I’m getting the x,y,z values for three points as follows:
x : -0.357200 y: -0.205010 z: 0.940000
x : -0.310266 y: -0.200437 z: 0.961000
x : -0.299289 y: -0.140374 z: 0.927000
and the point cloud :
Why are some of the values negative?
z: 0.961000 mean it is 0.961 meter away towards the
Also, how is the center of these
x,y,z axes computed?
The XYZ readings from the camera are in the reference frame of the camera. @FooBar is correct about the X/Y values: they are planar about the center of the camera, just like the OpenGL viewing window. I don't know the maximum range of the point-cloud data, but my suspicion is that the maximum z value is 1. (This could change, however, depending if you have a multi-camera setup, but I don't have the experimental dtaa to prove one way or the other, and that is outside the scope of the original question.)
RViz is built on OpenGL (though the robotics frames are not necessarily following the same standard, just that they share many similar design choices), so I suggest you look up the documentation for versions 4.X. Here is a great explanation of OpenGL coordinate frames, not that you needed to go into that much detail, but it helped me a lot.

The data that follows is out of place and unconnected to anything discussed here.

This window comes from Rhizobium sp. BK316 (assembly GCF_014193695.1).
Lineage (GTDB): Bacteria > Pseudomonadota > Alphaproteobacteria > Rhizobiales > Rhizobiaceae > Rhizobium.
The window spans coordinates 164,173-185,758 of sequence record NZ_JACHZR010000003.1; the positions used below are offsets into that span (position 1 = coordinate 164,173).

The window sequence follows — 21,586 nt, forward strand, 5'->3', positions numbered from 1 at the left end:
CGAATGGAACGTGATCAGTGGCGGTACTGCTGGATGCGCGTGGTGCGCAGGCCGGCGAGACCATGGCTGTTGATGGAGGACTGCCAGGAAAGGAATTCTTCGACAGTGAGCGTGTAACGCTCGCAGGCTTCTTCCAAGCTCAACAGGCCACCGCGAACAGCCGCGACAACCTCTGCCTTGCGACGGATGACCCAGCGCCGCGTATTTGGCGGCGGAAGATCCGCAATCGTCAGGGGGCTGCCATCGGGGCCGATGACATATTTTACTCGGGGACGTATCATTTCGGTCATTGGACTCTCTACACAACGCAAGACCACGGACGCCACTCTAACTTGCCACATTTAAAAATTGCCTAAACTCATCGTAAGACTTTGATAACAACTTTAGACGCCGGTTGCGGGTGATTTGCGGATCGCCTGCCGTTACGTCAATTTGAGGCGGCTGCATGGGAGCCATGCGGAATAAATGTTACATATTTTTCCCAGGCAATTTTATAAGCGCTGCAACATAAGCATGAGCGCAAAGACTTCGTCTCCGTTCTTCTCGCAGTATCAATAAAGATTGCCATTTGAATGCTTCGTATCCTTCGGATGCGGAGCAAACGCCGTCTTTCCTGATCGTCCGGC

Back to ROS: If you want to get the coordinates in the world frame rather than the local camera frame, there are 2 things you need.
You can then create a new frame transform object with no rotation offset from the camera (Unit quaternion with 0 rotations). You can then take your camera frame and the newly computed frame and then extract the frame transform
Since I don't know what language you are using, I refer will refer you to these links regarding frame transforms.
https://wiki.ros.org/tf https://wiki.ros.org/tf/Overview/Transformations https://docs.ros.org/kinetic/api/tf/html/c++/index.html https://answers.ros.org/question/210572/what-is-a-frame/
Answered by robotsfoundme on January 2, 2022
These values are relative to the camera. Z is always positive as the camera can't see what is behind. X and Y can be positive or negative depending on if an object is left/right or higher/lower than the camera's viewing direction.
Answered by FooTheBar on January 2, 2022
0 Asked on October 3, 2021 by lzx071021
2 Asked on October 3, 2021 by john-rowlay
1 Asked on October 3, 2021 by q-than-a
1 Asked on October 3, 2021 by buhtz
2 Asked on October 3, 2021 by thinwybk
1 Asked on October 3, 2021 by firion
3 Asked on October 3, 2021 by mahir-ahmed-al
2 Asked on October 3, 2021 by mrsing
3 Asked on October 3, 2021 by tomrader
1 Asked on October 3, 2021 by anthares
1 Asked on October 3, 2021 by praveen-kumar-selvaraj
1 Asked on October 3, 2021 by adiego73
1 Asked on October 3, 2021 by moazzam-salman
1 Asked on October 3, 2021 by f-t
1 Asked on October 3, 2021 by anton-kim
1 Asked on October 3, 2021 by smarzo
Get help from others!